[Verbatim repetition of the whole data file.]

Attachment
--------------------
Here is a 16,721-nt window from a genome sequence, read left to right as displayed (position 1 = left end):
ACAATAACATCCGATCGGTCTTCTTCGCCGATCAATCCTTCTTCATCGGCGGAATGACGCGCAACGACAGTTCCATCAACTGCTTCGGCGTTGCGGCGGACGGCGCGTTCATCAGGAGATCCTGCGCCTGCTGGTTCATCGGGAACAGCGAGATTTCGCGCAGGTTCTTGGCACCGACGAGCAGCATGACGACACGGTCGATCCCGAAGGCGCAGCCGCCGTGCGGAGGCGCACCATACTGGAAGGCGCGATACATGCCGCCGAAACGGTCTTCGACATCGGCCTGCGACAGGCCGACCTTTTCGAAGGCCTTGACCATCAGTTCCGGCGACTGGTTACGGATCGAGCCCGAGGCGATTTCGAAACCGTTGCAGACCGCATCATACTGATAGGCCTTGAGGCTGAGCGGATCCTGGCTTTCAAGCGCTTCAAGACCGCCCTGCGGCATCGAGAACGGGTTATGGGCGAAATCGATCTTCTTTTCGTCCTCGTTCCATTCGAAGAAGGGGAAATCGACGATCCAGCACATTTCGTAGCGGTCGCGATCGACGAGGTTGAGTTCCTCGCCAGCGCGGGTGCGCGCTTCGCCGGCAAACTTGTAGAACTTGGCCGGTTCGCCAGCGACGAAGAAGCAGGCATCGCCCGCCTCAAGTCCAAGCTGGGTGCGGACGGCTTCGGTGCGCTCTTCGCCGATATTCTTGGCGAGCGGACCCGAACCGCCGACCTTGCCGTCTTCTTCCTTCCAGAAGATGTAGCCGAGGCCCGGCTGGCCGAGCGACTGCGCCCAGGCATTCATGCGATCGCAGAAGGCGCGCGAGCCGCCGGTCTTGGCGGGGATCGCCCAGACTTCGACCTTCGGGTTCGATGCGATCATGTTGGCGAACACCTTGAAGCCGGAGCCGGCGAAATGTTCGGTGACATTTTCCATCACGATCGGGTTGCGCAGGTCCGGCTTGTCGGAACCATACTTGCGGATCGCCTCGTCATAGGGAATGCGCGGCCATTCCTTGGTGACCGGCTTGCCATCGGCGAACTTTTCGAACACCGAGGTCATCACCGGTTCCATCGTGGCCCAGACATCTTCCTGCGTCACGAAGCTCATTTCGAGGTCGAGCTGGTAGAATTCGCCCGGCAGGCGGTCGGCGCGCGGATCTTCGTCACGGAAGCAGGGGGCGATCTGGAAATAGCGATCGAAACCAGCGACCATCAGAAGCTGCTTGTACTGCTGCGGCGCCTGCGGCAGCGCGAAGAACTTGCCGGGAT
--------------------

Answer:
Here is a 16,721-nt window from a genome sequence, read left to right as displayed (position 1 = left end):
ACAATAACATCCGATCGGTCTTCTTCGCCGATCAATCCTTCTTCATCGGCGGAATGACGCGCAACGACAGTTCCATCAACTGCTTCGGCGTTGCGGCGGACGGCGCGTTCATCAGGAGATCCTGCGCCTGCTGGTTCATCGGGAACAGCGAGATTTCGCGCAGGTTCTTGGCACCGACGAGCAGCATGACGACACGGTCGATCCCGAAGGCGCAGCCGCCGTGCGGAGGCGCACCATACTGGAAGGCGCGATACATGCCGCCGAAACGGTCTTCGACATCGGCCTGCGACAGGCCGACCTTTTCGAAGGCCTTGACCATCAGTTCCGGCGACTGGTTACGGATCGAGCCCGAGGCGATTTCGAAACCGTTGCAGACCGCATCATACTGATAGGCCTTGAGGCTGAGCGGATCCTGGCTTTCAAGCGCTTCAAGACCGCCCTGCGGCATCGAGAACGGGTTATGGGCGAAATCGATCTTCTTTTCGTCCTCGTTCCATTCGAAGAAGGGGAAATCGACGATCCAGCACATTTCGTAGCGGTCGCGATCGACGAGGTTGAGTTCCTCGCCAGCGCGGGTGCGCGCTTCGCCGGCAAACTTGTAGAACTTGGCCGGTTCGCCAGCGACGAAGAAGCAGGCATCGCCCGCCTCAAGTCCAAGCTGGGTGCGGACGGCTTCGGTGCGCTCTTCGCCGATATTCTTGGCGAGCGGACCCGAACCGCCGACCTTGCCGTCTTCTTCCTTCCAGAAGATGTAGCCGAGGCCCGGCTGGCCGAGCGACTGCGCCCAGGCATTCATGCGATCGCAGAAGGCGCGCGAGCCGCCGGTCTTGGCGGGGATCGCCCAGACTTCGACCTTCGGGTTCGATGCGATCATGTTGGCGAACACCTTGAAGCCGGAGCCGGCGAAATGTTCGGTGACATTTTCCATCACGATCGGGTTGCGCAGGTCCGGCTTGTCGGAACCATACTTGCGGATCGCCTCGTCATAGGGAATGCGCGGCCATTCCTTGGTGACCGGCTTGCCATCGGCGAACTTTTCGAACACCGAGGTCATCACCGGTTCCATCGTGGCCCAGACATCTTCCTGCGTCACGAAGCTCATTTCGAGGTCGAGCTGGTAGAATTCGCCCGGCAGGCGGTCGGCGCGCGGATCTTCGTCACGGAAGCAGGGGGCGATCTGGAAATAGCGATCGAAACCAGCGACCATCAGAAGCTGCTTGTACTGCTGCGGCGCCTGCGGCAGCGCGAAGAACTTGCCGGGAT